Viet Leader’s Anti-Corruption Campaign Continues to Fizzle. David Brown, Asia Sentinel; July 5, 2022: Up to the end of 2021, Vietnam’s citizenry seemed to be well-satisfied with their government’s management of the Covid pandemic. Then came the unsettling revelation of two Covid-related schemes to rip off the public for the benefit of well-placed bureaucrats. One is the Việt Á scandal, a far-reaching conspiracy to monopolize the national market for Covid-19 test kits. … By the time someone tipped off the national police, a nationwide chain of kickbacks was well-established, extending from local health center officials up to the most senior level of the Ministries of Health and of Science and Technology. The second scheme targeted tens of thousands of citizens stranded overseas when Vietnam and other nations closed their borders to international air travel. Desperate to get home, many handed over huge sums for seats on Vietnam-bound chartered planes.
Vietnam criticizes Facebook for not removing ‘malicious news’. RFA; July 7, 2022: VietNamNet’s ictnews website said on March 29 that foreign social networking platforms including Facebook, YouTube, and TikTok removed thousands of posts with allegedly malicious content that slandered the Vietnamese Party and State in the first three months of this year. The figures, supplied by Vietnamese authorities, showed that the social media companies took down all but 10% of the posts objected to by the government. The figures also showed that Alphabet’s Google removed 2,679 videos identified as breaking the law on its YouTube platform with a removal/blocking rate of 93%. ByteDance’s short form video site TikTok removed or blocked 71 videos, or 87% of the total. Facebook removed 5% fewer posts than in the same period last year and Google’s removal rate dropped by 3%.
Addition to Commerce Entity List Severely Restricts Access to U.S. Technologies and Items. Bureau of Industry and Security, U.S. Department of Commerce; June 28, 2022: The ERC determined to add the following six entities under ten entries to the Entity List on the basis of § 744.11(b) and under the destinations of China, Lithuania, Russia, the United Kingdom, Uzbekistan, and Vietnam: Connec Electronic Ltd. (added under China and the United Kingdom); King Pai Technology Co., Ltd. (added under China, Russia, and Vietnam); Sinno Electronics Co., Ltd. (added under China and Lithuania); Winninc Electronic (added under China); World Jetta (H.K.) Logistics Limited (added under China); and Promcomplektlogistic Private Company (added under Uzbekistan) for providing support to Russia’s military and/or defense industrial base. Specifically, these entities have previously supplied items to Russian entities of concern before February 24, 2022 and continue to contract to supply Russian entity listed and sanctioned parties after Russia’s further invasion of Ukraine.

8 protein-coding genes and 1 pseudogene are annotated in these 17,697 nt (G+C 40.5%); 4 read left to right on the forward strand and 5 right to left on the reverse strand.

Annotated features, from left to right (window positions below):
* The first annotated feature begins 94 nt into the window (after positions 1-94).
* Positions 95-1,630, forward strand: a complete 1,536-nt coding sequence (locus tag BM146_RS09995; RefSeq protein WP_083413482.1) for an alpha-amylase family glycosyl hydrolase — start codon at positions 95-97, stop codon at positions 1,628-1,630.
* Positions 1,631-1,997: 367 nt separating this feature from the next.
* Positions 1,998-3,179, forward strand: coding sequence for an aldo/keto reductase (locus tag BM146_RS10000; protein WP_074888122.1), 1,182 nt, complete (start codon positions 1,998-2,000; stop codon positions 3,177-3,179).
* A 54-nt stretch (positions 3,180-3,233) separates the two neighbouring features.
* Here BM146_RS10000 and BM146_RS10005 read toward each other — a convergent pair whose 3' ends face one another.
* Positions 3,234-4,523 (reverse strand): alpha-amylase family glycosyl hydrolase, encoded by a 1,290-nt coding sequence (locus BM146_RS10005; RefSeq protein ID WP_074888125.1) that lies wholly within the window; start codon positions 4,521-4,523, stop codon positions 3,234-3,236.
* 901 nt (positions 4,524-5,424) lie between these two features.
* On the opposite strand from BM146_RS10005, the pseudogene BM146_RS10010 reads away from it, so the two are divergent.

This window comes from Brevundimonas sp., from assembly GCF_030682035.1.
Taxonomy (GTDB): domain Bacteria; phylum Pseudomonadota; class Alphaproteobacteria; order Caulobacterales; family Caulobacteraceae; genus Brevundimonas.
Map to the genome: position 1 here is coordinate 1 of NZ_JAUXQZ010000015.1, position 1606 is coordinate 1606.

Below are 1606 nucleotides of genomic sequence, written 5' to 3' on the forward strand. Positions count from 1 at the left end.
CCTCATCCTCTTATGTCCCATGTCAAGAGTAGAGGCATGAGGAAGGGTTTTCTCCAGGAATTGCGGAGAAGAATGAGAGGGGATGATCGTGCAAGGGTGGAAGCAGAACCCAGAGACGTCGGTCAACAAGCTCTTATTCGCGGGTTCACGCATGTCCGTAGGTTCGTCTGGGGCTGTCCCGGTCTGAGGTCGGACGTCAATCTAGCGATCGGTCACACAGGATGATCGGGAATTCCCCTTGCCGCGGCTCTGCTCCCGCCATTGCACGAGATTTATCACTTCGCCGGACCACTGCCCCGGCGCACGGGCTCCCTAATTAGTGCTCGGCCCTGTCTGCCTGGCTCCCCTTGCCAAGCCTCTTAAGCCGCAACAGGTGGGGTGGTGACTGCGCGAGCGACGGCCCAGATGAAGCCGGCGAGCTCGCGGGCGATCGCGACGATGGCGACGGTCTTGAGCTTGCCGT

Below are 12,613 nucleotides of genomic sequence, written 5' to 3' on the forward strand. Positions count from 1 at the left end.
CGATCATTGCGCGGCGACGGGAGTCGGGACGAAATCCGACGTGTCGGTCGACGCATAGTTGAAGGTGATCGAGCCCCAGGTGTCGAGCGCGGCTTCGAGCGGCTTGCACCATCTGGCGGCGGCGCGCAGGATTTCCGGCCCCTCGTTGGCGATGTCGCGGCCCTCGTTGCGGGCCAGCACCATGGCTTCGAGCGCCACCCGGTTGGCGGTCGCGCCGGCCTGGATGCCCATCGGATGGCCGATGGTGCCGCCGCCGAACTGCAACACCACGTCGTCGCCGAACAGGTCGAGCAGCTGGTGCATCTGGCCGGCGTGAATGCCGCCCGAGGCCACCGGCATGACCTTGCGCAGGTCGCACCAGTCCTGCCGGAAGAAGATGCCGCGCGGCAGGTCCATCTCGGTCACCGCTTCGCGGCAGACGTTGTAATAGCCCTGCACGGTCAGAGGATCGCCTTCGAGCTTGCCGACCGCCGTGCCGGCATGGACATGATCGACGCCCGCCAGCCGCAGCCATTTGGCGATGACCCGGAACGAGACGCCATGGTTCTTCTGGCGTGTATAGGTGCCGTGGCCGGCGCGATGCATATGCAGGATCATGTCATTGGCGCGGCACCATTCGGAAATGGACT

Why Vietnam can’t and won’t leave Russia’s side. Nate Fischler, Asia Times; July 7, 2022: Lavrov’s visit was at the invitation of Vietnam’s foreign ministry, per the Vietnamese government, and is the first by a Russian official since hostilities broke out with Ukraine on February 24. Vietnam is Russia’s top Southeast Asian partner and is viewed as a lynchpin for maintaining stable relations in the region. … Cooperation in the energy sector is of top importance, with several Russian oil and gas outfits operating off Vietnam’s coast, providing Hanoi with a certain geopolitical buffer against China’s growing assertiveness in the disputed and resource-rich South China Sea. Lavrov expressed appreciation to Vietnam during his meeting with Son for refusing to join the “illegitimate” international sanctions regime led by the US and, perhaps cynically, called on all nations to respect international law. He also used the occasion to blast the West and the Ukrainian government, saying that Western support for Ukraine is tantamount to sponsoring state terrorism.
Dang Dinh Bach
Dang Dinh Bach is an environmental advocate sentenced to prison for five years for “tax evasion.” Watch our interview with his wife, Tran Phuong Thao, filmed two months after Bach’s trial, to learn more about the family’s story and Bach’s contribution to the environmental movement in Vietnam.
Interview with Dang Dinh Bach’s wife with English subtitles
Interview with Vietnamese subtitles